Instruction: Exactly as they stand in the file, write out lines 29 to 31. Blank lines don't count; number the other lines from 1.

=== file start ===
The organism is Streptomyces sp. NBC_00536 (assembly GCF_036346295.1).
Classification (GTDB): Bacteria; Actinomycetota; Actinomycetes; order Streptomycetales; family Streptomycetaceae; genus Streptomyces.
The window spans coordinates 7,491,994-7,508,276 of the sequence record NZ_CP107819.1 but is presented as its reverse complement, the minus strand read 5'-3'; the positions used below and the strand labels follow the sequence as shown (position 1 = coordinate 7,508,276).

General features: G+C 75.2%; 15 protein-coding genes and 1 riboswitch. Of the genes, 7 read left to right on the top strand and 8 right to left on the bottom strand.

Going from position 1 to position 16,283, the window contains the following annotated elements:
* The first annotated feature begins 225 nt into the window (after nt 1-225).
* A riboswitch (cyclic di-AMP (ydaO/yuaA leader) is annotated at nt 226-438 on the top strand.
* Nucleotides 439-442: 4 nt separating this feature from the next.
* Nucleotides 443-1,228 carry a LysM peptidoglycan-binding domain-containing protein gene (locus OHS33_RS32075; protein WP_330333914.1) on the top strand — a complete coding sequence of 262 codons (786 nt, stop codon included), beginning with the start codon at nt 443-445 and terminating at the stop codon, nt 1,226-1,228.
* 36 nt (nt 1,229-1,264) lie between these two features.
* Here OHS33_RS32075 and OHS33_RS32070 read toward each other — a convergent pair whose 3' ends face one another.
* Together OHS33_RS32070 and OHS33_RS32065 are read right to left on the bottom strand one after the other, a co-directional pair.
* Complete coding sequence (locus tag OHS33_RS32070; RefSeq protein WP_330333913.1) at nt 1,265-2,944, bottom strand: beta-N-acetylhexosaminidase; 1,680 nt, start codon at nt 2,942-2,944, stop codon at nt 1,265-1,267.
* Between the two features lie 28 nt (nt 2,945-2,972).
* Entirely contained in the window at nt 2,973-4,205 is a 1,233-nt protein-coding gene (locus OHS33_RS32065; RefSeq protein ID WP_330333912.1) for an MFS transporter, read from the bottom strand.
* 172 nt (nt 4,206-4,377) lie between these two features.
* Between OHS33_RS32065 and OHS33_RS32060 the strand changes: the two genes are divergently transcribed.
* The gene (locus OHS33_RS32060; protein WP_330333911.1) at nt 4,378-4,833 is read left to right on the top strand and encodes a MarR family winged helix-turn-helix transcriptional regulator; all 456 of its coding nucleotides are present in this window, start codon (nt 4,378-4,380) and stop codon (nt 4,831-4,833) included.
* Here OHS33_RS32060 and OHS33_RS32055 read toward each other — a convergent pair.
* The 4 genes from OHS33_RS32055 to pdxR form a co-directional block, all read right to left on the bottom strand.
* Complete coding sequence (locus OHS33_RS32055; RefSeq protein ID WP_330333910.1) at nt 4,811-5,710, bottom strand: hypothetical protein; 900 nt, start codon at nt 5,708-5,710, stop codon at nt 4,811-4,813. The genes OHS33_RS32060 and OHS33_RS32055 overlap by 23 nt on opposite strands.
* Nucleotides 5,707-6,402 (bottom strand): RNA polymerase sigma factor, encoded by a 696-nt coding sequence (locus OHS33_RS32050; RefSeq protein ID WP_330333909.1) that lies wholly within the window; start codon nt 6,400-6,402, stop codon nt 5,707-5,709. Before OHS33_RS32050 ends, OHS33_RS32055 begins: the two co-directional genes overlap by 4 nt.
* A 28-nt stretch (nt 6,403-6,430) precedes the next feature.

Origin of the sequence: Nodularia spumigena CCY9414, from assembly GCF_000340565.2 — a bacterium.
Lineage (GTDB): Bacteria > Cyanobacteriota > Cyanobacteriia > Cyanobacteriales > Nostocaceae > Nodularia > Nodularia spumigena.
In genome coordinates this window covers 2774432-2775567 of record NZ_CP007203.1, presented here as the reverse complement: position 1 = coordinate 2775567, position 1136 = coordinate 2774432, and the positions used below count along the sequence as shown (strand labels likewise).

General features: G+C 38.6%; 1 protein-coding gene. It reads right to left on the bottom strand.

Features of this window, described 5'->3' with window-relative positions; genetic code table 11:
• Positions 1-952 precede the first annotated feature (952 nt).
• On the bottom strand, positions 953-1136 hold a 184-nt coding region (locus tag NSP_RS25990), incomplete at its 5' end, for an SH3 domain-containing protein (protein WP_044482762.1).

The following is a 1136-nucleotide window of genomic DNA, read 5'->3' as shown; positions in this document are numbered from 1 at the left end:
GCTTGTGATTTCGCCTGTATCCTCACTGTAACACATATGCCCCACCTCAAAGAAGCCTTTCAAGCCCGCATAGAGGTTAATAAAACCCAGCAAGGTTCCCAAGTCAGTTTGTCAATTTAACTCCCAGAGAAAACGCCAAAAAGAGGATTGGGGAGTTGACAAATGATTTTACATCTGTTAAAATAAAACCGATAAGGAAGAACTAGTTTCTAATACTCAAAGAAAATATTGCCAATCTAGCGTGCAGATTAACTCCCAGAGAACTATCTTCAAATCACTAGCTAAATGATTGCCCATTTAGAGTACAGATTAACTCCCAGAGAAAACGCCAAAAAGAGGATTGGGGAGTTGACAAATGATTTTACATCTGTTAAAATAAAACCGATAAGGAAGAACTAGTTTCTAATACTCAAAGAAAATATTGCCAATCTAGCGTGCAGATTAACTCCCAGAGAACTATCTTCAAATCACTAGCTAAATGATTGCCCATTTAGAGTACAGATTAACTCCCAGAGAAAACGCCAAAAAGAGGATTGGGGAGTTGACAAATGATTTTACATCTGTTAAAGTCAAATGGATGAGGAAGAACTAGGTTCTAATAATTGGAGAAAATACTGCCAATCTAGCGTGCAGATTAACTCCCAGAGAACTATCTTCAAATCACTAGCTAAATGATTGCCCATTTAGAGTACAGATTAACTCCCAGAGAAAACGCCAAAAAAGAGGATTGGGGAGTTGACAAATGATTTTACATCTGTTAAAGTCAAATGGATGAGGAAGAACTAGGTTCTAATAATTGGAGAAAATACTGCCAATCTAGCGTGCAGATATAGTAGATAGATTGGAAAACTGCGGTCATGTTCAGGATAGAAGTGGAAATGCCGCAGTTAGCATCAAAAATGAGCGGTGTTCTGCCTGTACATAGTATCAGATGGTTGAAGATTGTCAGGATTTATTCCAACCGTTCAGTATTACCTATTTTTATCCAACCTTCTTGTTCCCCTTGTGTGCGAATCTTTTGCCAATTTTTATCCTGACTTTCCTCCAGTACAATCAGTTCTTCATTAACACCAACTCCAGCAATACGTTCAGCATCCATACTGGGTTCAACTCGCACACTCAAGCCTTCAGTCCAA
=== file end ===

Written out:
• Positions 1-952 precede the first annotated feature (952 nt).
• On the bottom strand, positions 953-1136 hold a 184-nt coding region (locus tag NSP_RS25990), incomplete at its 5' end, for an SH3 domain-containing protein (protein WP_044482762.1).

The following is a 1136-nucleotide window of genomic DNA, read 5'->3' as shown; positions in this document are numbered from 1 at the left end: